Note: Be sure not to miss our “Building an Affordable Skulltrail” article!
“High-end”. What does that phrase mean to you? To many, the term represents products that are the top of its class, something that bleeds excellence. It doesn’t matter what part of life a product-type represents… there’s always a “high-end” offering somewhere.
Ford, Ferrari. Timex, Rolex. The Gap, Bergdorf Goodman. Cottage, Villa. RC Cola, Coca Cola. QX9650, Skulltrail.
What? Did I just call a 3.0GHz Quad-Core processor a generic product? Of course I exaggerate, but it’s easy to be unreasonable once Skulltrail pollutes the mind.
Yes, where Skulltrail is concerned, great possibilities arise. Up until now, such a platform has been unavailable for the regular enthusiast, whether it be an overclocking or gaming enthsusiast, but Skulltrail promises to feed the insatiable need of those who thrive on having more power. Does it deliver on its promises? It does, as long as you have the means to feed it.
Let’s touch up on what Skulltrail is, exactly. The name likely comes as no surprise to anyone who’ve been visiting the site for a while. During IDF in September, Intel delved a lot more into what Skulltrail was, how it worked, and what we should expect. We covered what we learned in greater detail inside of these two articles.
First and foremost, the “Skulltrail” name doesn’t represent the platform as a whole, per se. Rather, the moniker is a codename for the D5400XS enthusiast motherboard, the “XS” meaning “Extreme Series”. That board is designed to co-exist with two Extreme Quad-Core processors, essentially creating the “platform”.
Once launched, the Skulltrail “platform” will be marketed with the D5400XS motherboard and include dual QX9775 LGA771 processors, which settle in at 3.20GHz, similar to the QX9770 LGA775 chip that we evaluated back in November. Although any LGA771 processors will function in the board (Xeon E5410, E5420, et cetera), the QX9775 is the first-ever LGA771 Extreme product.
One of the big draws to the system is the fact that it supports NVIDIA SLI and AMD Crossfire, but that’s not without certain drawbacks. The D5400XS has four GPU slots, for example, but that doesn’t open up Quad-GPU capabilities by itself (in that they work together). Instead, that’s for the GPU manufacturer to handle, via their drivers.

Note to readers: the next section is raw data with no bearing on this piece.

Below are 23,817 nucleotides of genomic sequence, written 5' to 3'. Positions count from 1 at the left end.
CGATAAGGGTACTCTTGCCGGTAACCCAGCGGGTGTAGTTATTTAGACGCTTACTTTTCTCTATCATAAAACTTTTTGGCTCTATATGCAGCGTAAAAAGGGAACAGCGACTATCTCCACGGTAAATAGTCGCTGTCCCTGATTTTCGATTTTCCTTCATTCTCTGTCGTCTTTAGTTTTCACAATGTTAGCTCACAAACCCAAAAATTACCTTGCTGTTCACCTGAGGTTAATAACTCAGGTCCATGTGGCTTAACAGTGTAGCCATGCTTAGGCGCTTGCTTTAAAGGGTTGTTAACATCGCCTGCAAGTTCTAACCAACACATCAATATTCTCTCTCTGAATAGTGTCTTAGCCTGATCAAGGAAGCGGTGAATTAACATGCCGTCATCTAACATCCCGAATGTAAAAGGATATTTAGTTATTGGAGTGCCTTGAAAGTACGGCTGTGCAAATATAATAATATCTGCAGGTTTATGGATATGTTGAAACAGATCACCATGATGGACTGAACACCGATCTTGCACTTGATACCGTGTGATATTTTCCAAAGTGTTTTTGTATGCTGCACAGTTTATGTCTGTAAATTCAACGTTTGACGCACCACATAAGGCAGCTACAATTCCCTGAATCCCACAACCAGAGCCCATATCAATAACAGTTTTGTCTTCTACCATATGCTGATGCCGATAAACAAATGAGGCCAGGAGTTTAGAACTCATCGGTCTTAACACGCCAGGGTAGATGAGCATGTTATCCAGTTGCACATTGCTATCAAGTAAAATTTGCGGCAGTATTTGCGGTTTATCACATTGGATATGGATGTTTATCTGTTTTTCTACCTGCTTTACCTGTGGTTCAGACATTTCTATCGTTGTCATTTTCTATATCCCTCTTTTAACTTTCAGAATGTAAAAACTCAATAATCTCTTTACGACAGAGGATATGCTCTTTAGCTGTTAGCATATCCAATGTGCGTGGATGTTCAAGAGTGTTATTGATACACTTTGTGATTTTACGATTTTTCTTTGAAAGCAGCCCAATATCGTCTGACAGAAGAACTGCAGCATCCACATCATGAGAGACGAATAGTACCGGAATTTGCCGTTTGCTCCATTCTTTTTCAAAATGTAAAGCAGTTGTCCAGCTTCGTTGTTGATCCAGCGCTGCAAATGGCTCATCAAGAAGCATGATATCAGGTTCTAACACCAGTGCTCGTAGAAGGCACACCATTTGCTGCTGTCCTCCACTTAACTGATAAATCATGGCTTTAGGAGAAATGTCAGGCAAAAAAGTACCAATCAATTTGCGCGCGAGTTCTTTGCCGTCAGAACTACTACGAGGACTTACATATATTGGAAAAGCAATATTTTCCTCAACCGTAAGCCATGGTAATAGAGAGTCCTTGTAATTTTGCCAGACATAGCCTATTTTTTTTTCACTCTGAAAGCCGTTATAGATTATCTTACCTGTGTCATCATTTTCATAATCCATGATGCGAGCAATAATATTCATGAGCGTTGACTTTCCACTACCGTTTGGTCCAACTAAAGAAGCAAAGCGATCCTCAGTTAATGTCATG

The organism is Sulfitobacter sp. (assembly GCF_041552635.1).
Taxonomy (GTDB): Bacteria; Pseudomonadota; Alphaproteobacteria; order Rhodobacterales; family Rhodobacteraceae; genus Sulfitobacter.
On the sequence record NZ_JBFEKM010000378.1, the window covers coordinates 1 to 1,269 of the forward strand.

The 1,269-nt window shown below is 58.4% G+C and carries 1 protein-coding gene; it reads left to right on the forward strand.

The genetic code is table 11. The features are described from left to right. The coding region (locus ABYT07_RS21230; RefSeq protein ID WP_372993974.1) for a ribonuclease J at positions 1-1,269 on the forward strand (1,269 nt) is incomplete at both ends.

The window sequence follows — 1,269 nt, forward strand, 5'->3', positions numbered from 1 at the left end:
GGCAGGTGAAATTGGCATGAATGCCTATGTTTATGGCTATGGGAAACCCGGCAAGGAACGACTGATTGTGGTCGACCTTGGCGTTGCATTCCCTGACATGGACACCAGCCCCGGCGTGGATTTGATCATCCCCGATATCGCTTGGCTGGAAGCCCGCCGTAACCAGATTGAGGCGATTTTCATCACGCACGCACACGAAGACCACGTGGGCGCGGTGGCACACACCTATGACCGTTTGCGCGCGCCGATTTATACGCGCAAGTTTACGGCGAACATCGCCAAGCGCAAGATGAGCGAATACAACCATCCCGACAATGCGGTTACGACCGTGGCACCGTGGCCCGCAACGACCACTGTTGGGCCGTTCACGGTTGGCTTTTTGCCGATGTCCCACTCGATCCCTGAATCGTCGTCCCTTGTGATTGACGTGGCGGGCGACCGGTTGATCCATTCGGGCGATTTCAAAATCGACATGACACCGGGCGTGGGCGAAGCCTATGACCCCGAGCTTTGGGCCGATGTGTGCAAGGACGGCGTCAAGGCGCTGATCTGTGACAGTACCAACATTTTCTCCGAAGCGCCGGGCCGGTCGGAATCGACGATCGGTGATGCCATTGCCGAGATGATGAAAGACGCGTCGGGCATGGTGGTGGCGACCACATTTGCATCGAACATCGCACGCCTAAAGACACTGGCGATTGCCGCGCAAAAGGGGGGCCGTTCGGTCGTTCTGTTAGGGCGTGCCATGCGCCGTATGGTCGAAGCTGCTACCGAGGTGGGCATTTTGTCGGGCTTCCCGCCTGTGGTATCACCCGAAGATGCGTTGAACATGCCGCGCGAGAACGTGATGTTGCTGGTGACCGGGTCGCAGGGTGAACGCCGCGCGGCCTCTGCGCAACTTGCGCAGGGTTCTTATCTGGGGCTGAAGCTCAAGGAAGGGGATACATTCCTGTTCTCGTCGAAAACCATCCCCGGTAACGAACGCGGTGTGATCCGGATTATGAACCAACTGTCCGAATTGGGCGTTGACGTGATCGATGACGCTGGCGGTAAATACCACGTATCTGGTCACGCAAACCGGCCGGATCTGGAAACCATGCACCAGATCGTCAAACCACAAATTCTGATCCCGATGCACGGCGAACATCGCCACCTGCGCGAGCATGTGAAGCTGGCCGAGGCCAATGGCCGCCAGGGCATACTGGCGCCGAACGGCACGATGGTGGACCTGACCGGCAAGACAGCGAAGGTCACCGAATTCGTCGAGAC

The fact that NVIDIA SLI is available here is something interesting in itself, since it’s the first time SLI has seen face on a non-NVIDIA-chipset-based motherboard. For this to be possible, Intel uses NVIDIA’s nForce 100 SLI MCP chipsets, which opens up the ability for basic SLI. The downside though, is that 3-Way SLI and Quad-SLI are not immediately possible with that given chipset, so whether or not having anything beyond SLI with two GPUs remains to be seen.
AMD’s Crossfire is a little different, though, because it doesn’t specifically require a special chipset to operate. Because of this, it’s much easier for AMD to release special drivers to enable Quad-Crossfire, which will no doubt happen far before the time we see Quad-SLI supported here.
What’s the point of so much power?
As soon as Intel released information regarding the new platform, many people exclaimed just that. It’s hard to disagree… as many are still figuring out ways to put their single Quad-Cores to good use. So really then, what’s the point of having a machine this powerful?
The fact that the D5400XS motherboard includes support for SLI leads to the theory that it’s a board for extreme gaming, which it is, but that’s far from being Intel’s only target audience. Let’s face it… games have hardly even begun to take proper use of our Dual-Cores, so seeing a title exploit all eight cores and benefit from it is not something that will happen overnight. Game developers are catching up to that, however.
Ultimately, Skulltrail is designed to be a workstation solution that offers so much power, the end-user won’t need to worry about maxing out the capabilities – unless they want to, of course.
When Dual-Core processors first brokethrough, the common point people made was that more than one process could be run without lagging the rest of the system. “Finally! I can encode a video AND play a game at the same time!” As hard as it is to believe, that was only three years ago. How in the world did we survive prior to that?
Once the multi-core scheme of things grew larger, developers all over began to make sure that their applications supported multi-threading. After all, if an application handles its job on more than one core, it gets done faster – and if the power is there, it might as well be used.
Quad-Cores then came into the picture, in late 2006, and the same arguement was brought up again. Since most of our applications, including video encoders, began to use more than one core, our Dual-Cores began to become too overworked, essentially bringing us back to the original problem we ran into. It’s no secret… if you are a big multi-tasker, then Quad-Cores are a blessing.
So, how about effectively doubling the power of a Quad-Core machine, giving the end-user so much room to breath that it becomes a challenge to take full advantage of all the power?
Welcome to Skulltrail.